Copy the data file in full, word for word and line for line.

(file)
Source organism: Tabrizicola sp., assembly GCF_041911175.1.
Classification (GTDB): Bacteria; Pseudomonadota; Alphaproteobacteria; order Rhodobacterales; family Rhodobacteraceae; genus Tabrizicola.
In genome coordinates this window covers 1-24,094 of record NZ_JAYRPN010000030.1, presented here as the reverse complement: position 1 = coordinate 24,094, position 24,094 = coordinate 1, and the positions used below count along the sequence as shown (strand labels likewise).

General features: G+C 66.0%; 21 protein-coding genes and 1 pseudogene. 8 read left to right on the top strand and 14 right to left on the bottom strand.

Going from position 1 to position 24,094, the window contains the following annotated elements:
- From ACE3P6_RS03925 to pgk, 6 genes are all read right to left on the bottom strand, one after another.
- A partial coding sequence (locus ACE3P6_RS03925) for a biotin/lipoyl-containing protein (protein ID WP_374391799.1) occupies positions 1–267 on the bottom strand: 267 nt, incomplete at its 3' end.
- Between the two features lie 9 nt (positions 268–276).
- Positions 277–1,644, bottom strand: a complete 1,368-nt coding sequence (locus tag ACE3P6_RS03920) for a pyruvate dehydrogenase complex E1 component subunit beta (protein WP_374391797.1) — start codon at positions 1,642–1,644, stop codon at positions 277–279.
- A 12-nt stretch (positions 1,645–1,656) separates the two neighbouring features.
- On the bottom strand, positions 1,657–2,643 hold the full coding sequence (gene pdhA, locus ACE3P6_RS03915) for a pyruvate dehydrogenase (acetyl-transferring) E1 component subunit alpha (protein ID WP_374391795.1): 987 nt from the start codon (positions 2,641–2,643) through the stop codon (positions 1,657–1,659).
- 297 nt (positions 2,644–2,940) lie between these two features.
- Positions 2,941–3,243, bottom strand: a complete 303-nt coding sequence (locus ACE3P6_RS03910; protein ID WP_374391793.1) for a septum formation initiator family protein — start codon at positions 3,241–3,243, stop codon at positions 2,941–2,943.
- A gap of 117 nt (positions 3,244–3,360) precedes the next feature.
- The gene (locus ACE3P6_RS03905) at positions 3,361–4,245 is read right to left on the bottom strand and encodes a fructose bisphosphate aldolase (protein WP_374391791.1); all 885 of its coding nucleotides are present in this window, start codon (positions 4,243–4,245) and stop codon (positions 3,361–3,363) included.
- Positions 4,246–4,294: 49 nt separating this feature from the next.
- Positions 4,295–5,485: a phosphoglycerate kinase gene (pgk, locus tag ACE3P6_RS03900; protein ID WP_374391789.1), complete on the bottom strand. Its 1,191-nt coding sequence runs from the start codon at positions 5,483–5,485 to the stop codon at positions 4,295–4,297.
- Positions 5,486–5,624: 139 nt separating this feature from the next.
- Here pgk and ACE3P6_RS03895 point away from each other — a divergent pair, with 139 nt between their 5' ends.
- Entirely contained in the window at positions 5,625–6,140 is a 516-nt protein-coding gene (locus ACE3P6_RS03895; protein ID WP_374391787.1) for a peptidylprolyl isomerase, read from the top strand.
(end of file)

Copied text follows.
Source organism: Tabrizicola sp., assembly GCF_041911175.1.
Classification (GTDB): Bacteria; Pseudomonadota; Alphaproteobacteria; order Rhodobacterales; family Rhodobacteraceae; genus Tabrizicola.
In genome coordinates this window covers 1-24,094 of record NZ_JAYRPN010000030.1, presented here as the reverse complement: position 1 = coordinate 24,094, position 24,094 = coordinate 1, and the positions used below count along the sequence as shown (strand labels likewise).

General features: G+C 66.0%; 21 protein-coding genes and 1 pseudogene. 8 read left to right on the top strand and 14 right to left on the bottom strand.

Going from position 1 to position 24,094, the window contains the following annotated elements:
- From ACE3P6_RS03925 to pgk, 6 genes are all read right to left on the bottom strand, one after another.
- A partial coding sequence (locus ACE3P6_RS03925) for a biotin/lipoyl-containing protein (protein ID WP_374391799.1) occupies positions 1–267 on the bottom strand: 267 nt, incomplete at its 3' end.
- Between the two features lie 9 nt (positions 268–276).
- Positions 277–1,644, bottom strand: a complete 1,368-nt coding sequence (locus tag ACE3P6_RS03920) for a pyruvate dehydrogenase complex E1 component subunit beta (protein WP_374391797.1) — start codon at positions 1,642–1,644, stop codon at positions 277–279.
- A 12-nt stretch (positions 1,645–1,656) separates the two neighbouring features.
- On the bottom strand, positions 1,657–2,643 hold the full coding sequence (gene pdhA, locus ACE3P6_RS03915) for a pyruvate dehydrogenase (acetyl-transferring) E1 component subunit alpha (protein ID WP_374391795.1): 987 nt from the start codon (positions 2,641–2,643) through the stop codon (positions 1,657–1,659).
- 297 nt (positions 2,644–2,940) lie between these two features.
- Positions 2,941–3,243, bottom strand: a complete 303-nt coding sequence (locus ACE3P6_RS03910; protein ID WP_374391793.1) for a septum formation initiator family protein — start codon at positions 3,241–3,243, stop codon at positions 2,941–2,943.
- A gap of 117 nt (positions 3,244–3,360) precedes the next feature.
- The gene (locus ACE3P6_RS03905) at positions 3,361–4,245 is read right to left on the bottom strand and encodes a fructose bisphosphate aldolase (protein WP_374391791.1); all 885 of its coding nucleotides are present in this window, start codon (positions 4,243–4,245) and stop codon (positions 3,361–3,363) included.
- Positions 4,246–4,294: 49 nt separating this feature from the next.
- Positions 4,295–5,485: a phosphoglycerate kinase gene (pgk, locus tag ACE3P6_RS03900; protein ID WP_374391789.1), complete on the bottom strand. Its 1,191-nt coding sequence runs from the start codon at positions 5,483–5,485 to the stop codon at positions 4,295–4,297.
- Positions 5,486–5,624: 139 nt separating this feature from the next.
- Here pgk and ACE3P6_RS03895 point away from each other — a divergent pair, with 139 nt between their 5' ends.
- Entirely contained in the window at positions 5,625–6,140 is a 516-nt protein-coding gene (locus ACE3P6_RS03895; protein ID WP_374391787.1) for a peptidylprolyl isomerase, read from the top strand.